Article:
If you're thinking about buying one of those fake iPhones -- like the sciphone, the hiphone, the i9, the i68, or whatever -- I'm glad you found this page first. I hope to convince you NOT to buy one. Why? Well, to put it in a nutshell: there's no warranty, no support, problems with returns, problems with frequencies, low-quality construction, and a poorly designed user interface. Still not convinced? Read on!
The phone that I bought had no indication whatsoever of any warranty. Nothing on the packaging or on any documentation contained in the packaging listed a phone number or address by which to contact the manufacturer. Furthermore, to my knowledge, the Chinese factories that produce these fake iPhones do not have any service or repair centers located in the United States.
So, should you receive a device with manufacturing defects, who will you call and where will you send the phone for repairs?
If you call up AT&T or T-Mobile's customer service, and start asking questions about your fake iPhone, they probably won't be able to help because they have information only on the phones that they distribute. This can be very frustrating, and you end up having to try to find support somewhere out on the Internet -- usually through random forums and blogs like this one. (By the way, Howard Forums and the forums at Mobiledia are good places to get support beyond the customer service offered by your manufacturer and cell phone service provider.)
Possible Problems with Customs
If you are not careful, you may end up purchasing one of these phones directly from China. If you do that, technically you are importing the phone into the United States. There are a lot of rules and regulations involved with importing products into the United States. But, since you don't realize you're importing something, you will not have familiarized yourself with these rules and regulations. If, for some reason, the phone doesn't make it through customs, you can certainly end up with some unexpected headaches. It's unlikely of course, but still very possible. So, if you do buy one of these fake iPhones, please make sure that it is already located in the United States at the time of purchase.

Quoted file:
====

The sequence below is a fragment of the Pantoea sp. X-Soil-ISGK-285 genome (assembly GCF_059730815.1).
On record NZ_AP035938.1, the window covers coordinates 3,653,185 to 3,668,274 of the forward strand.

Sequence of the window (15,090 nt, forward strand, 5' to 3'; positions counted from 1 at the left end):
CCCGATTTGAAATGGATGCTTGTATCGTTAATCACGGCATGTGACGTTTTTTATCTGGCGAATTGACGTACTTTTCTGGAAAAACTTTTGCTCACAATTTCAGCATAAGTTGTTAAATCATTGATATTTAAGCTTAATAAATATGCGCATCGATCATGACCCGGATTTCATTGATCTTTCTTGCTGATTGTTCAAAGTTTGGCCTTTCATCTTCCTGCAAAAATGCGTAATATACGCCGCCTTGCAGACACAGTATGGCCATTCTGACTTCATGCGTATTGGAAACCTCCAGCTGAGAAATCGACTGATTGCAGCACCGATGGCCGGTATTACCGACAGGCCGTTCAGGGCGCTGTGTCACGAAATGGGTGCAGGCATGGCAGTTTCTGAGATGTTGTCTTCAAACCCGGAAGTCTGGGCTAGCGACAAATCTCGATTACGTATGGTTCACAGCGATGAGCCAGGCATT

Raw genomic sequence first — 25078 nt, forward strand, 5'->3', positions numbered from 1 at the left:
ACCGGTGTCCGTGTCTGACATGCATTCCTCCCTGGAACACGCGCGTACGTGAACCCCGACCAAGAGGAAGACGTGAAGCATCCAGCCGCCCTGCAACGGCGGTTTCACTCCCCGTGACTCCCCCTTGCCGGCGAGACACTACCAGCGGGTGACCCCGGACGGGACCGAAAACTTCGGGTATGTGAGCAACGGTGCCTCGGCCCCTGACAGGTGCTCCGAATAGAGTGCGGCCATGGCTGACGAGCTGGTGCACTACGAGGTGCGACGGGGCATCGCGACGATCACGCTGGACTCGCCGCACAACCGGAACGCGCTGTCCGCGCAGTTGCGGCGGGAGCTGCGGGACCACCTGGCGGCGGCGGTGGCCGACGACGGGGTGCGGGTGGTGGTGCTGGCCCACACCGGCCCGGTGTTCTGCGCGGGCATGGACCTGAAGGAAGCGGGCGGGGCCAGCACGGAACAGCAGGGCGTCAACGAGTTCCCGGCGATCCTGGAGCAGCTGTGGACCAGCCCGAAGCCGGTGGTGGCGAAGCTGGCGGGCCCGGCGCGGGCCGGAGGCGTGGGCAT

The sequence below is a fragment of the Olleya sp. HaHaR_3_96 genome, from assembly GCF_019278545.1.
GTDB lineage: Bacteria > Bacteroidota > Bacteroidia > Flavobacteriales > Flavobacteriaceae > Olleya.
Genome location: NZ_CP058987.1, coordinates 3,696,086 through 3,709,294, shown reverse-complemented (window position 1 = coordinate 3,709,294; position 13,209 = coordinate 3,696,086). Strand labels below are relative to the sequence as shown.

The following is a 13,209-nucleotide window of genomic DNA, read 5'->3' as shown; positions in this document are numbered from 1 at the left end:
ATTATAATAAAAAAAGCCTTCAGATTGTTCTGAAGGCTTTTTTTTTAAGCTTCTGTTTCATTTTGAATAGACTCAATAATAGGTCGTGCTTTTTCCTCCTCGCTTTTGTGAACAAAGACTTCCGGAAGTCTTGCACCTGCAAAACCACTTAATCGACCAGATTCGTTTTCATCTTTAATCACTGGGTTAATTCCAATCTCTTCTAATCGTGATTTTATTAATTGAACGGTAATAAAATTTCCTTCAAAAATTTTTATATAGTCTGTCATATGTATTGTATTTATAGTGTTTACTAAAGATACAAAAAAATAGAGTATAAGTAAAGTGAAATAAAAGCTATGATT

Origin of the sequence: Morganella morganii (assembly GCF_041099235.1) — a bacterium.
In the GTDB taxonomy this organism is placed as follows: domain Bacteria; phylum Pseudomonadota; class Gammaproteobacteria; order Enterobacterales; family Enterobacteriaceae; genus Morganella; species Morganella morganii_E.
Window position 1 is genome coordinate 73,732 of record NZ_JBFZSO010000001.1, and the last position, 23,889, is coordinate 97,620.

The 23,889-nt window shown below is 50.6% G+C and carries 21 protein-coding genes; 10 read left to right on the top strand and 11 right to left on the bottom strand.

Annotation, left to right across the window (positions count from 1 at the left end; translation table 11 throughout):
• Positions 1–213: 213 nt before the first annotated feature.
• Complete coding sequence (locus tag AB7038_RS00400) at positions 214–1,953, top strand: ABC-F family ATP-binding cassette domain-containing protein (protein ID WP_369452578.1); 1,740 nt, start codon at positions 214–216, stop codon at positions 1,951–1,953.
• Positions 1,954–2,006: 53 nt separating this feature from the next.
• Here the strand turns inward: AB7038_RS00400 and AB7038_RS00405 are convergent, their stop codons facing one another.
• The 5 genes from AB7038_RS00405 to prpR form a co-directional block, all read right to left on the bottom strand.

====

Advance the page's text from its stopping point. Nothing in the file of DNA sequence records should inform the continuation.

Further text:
The Wrong Frequencies for Your Country
There are four main radio frequencies used by GSM cell phones. Generally, any particular country will use two of those frequencies. For instance, the United States uses the 850 MHz and 1900 MHz bands. Now, in the United States, some areas use the 850 MHz band, and some areas use the 1900 MHz band. So, a phone that is to be used in the United States needs to use both frequencies.
Reputable manufacturers -- like Motorola, Nokia, and Samsung -- are careful to market phones manufactured for the United States in the United States. Likewise, they market phones manufactured for other countries only in those countries. However, the Chinese manufacturers of these fake iPhone are not so careful. So, people in the United States frequently end up with phones that will work only in Europe.
As you can imagine, receiving a phone that cannot be used in your country can be quite an upsetting experience.
Beware the Tri-band Phone
There is a such thing as a world phone, or quad-band phone, which uses all four frequencies. Quad-band phones will work anywhere in the world. For some reason -- and I'm not sure why -- cellphone manufacturers also make tri-band phones. Tri-band phones typically will work fine in one country and will work in some places in other countries. Well, these Chinese manufacturers also made a tri-band version of the fake iPhones. But, don't think just because it's a tri-band phone that it will work fine. You must make sure that the phone uses both of the frequencies used in your country.
Problems with Returns
Reputable retailers -- like AT&T, T-Mobile, Wal-Mart, Best Buy, and Radio Shak -- usually have some sort of return policy that will allow them to work with you should you change your mind, receive a defective handset, or have some other strange problem. (However, before buying a phone -- no matter where -- you should inquire about the return policy of that particular retailer. Certain retailers do not accept returns on electronic devices.)